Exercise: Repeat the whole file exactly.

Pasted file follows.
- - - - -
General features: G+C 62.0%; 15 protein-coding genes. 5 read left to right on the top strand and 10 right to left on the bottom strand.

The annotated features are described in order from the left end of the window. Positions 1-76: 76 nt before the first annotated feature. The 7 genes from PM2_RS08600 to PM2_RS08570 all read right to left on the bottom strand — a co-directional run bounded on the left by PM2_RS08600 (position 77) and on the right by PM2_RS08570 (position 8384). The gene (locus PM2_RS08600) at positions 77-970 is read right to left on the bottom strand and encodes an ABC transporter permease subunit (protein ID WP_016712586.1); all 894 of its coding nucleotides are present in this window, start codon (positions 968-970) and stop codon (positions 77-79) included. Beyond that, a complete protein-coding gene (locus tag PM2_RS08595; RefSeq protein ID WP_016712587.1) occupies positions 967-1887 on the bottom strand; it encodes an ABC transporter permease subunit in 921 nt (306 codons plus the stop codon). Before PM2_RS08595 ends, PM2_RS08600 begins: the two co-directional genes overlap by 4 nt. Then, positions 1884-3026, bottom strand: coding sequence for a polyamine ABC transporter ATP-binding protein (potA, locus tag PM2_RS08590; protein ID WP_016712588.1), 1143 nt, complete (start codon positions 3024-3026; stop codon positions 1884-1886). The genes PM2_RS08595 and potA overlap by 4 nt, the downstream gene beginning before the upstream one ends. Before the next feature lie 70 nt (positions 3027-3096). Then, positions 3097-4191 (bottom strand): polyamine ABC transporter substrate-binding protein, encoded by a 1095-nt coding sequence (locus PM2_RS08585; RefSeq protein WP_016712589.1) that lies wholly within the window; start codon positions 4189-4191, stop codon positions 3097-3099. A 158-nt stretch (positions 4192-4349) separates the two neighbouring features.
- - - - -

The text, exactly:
General features: G+C 62.0%; 15 protein-coding genes. 5 read left to right on the top strand and 10 right to left on the bottom strand.

The annotated features are described in order from the left end of the window. Positions 1-76: 76 nt before the first annotated feature. The 7 genes from PM2_RS08600 to PM2_RS08570 all read right to left on the bottom strand — a co-directional run bounded on the left by PM2_RS08600 (position 77) and on the right by PM2_RS08570 (position 8384). The gene (locus PM2_RS08600) at positions 77-970 is read right to left on the bottom strand and encodes an ABC transporter permease subunit (protein ID WP_016712586.1); all 894 of its coding nucleotides are present in this window, start codon (positions 968-970) and stop codon (positions 77-79) included. Beyond that, a complete protein-coding gene (locus tag PM2_RS08595; RefSeq protein ID WP_016712587.1) occupies positions 967-1887 on the bottom strand; it encodes an ABC transporter permease subunit in 921 nt (306 codons plus the stop codon). Before PM2_RS08595 ends, PM2_RS08600 begins: the two co-directional genes overlap by 4 nt. Then, positions 1884-3026, bottom strand: coding sequence for a polyamine ABC transporter ATP-binding protein (potA, locus tag PM2_RS08590; protein ID WP_016712588.1), 1143 nt, complete (start codon positions 3024-3026; stop codon positions 1884-1886). The genes PM2_RS08595 and potA overlap by 4 nt, the downstream gene beginning before the upstream one ends. Before the next feature lie 70 nt (positions 3027-3096). Then, positions 3097-4191 (bottom strand): polyamine ABC transporter substrate-binding protein, encoded by a 1095-nt coding sequence (locus PM2_RS08585; RefSeq protein WP_016712589.1) that lies wholly within the window; start codon positions 4189-4191, stop codon positions 3097-3099. A 158-nt stretch (positions 4192-4349) separates the two neighbouring features.